Restoration of native woodland in former conifer plantations
Citation:George F, 1971- Smith, 'Restoration of native woodland in former conifer plantations', [thesis], Trinity College (Dublin, Ireland). Department of Botany, 2003, pp 244
Smith TCD THESIS 7215 Restoration of.pdf (PDF) 152.4Mb
The majority of Irish forests are plantations of exotic conifer species, with semi-natural woodlands occupying less than 1% of Ireland. Recent land-use changes, in particular the expansion of National Parks and Nature Reserves, provide opportunities for the restoration of native woodlands to areas formerly occupied by conifer plantations. Woodland restoration, however, has received little research attention in Ireland. The main objectives of this project are; i) to determine in what situations natural succession will be sufficient to establish native woodlands, and ii) to identify where more intensive management options, such as tree planting, will be successful. Twenty-one pairs of 400m2 permanent plots were established in or near the Wicklow Mountains and Killarney National Parks. One plot of each pair was fenced to exclude large herbivores. In each plot, vegetation was surveyed in eleven Im" quadrats, and the growth and survival of 72 planted sessile oaks (Quercus petraea) and downy birches (Betula pubescens) and also of naturally regenerating trees was measured annually over three years. Vegetation development was slow over the first few years after felling, but older clearfelled sites developed fairly stable heath vegetation. Acid grassland developed on clearfells with better soils, while rush-dominated communities occurred on wet soils. Early vegetation development was strongly influenced by the soil seed bank, but large herbivores appeared to have little effect.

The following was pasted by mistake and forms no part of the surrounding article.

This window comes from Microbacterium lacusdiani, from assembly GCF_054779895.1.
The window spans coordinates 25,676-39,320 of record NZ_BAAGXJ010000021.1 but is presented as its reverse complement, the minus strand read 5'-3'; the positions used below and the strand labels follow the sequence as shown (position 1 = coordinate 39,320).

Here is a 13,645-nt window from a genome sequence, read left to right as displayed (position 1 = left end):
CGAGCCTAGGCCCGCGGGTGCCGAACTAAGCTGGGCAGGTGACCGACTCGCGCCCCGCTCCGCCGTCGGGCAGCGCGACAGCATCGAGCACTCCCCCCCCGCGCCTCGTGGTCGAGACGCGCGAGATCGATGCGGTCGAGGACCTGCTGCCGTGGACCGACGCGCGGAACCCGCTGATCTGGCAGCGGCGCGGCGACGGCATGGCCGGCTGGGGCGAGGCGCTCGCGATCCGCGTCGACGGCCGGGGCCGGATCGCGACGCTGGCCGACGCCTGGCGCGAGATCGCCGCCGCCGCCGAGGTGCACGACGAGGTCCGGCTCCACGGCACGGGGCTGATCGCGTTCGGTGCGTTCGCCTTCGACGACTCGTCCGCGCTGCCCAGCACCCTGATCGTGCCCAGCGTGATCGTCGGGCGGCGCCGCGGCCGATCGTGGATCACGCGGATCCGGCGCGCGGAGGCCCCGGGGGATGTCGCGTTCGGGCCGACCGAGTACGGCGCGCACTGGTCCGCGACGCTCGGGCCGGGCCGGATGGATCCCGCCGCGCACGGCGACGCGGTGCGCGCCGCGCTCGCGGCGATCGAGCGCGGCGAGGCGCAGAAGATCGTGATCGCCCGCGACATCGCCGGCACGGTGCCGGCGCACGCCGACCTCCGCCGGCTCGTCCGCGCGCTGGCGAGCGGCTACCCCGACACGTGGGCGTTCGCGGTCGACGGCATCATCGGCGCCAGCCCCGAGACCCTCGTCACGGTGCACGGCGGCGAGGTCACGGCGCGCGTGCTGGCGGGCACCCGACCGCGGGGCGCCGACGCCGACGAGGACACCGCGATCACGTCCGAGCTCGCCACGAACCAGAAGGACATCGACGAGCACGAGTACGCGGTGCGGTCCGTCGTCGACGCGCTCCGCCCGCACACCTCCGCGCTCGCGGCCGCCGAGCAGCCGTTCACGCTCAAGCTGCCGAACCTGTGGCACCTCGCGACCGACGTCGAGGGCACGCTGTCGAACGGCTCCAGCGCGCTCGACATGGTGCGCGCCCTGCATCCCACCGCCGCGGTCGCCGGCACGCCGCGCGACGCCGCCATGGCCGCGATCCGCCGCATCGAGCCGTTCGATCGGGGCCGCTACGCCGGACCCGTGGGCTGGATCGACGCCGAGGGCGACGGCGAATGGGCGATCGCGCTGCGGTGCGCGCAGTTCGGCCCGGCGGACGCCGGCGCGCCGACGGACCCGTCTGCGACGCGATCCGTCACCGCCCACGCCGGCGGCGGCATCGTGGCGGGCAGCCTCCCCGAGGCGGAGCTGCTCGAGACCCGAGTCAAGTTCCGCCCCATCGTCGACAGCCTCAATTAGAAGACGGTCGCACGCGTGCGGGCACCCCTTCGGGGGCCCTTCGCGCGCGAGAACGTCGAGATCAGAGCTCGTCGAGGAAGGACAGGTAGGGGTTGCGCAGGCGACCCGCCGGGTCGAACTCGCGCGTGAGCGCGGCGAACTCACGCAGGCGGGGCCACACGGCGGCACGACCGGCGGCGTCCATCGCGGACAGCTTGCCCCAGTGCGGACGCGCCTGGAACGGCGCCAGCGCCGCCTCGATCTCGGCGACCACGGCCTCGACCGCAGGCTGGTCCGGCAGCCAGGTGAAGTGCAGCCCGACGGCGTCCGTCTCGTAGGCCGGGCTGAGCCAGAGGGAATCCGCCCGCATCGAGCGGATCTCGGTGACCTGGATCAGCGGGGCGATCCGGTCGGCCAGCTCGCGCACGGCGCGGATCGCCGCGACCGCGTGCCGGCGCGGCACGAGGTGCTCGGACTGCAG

Author: Smith, George F, 1971-
Advisor:Kelly, Daniel L.
Publisher:Trinity College (Dublin, Ireland). Department of Botany
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Type of material:thesis
Availability:Full text available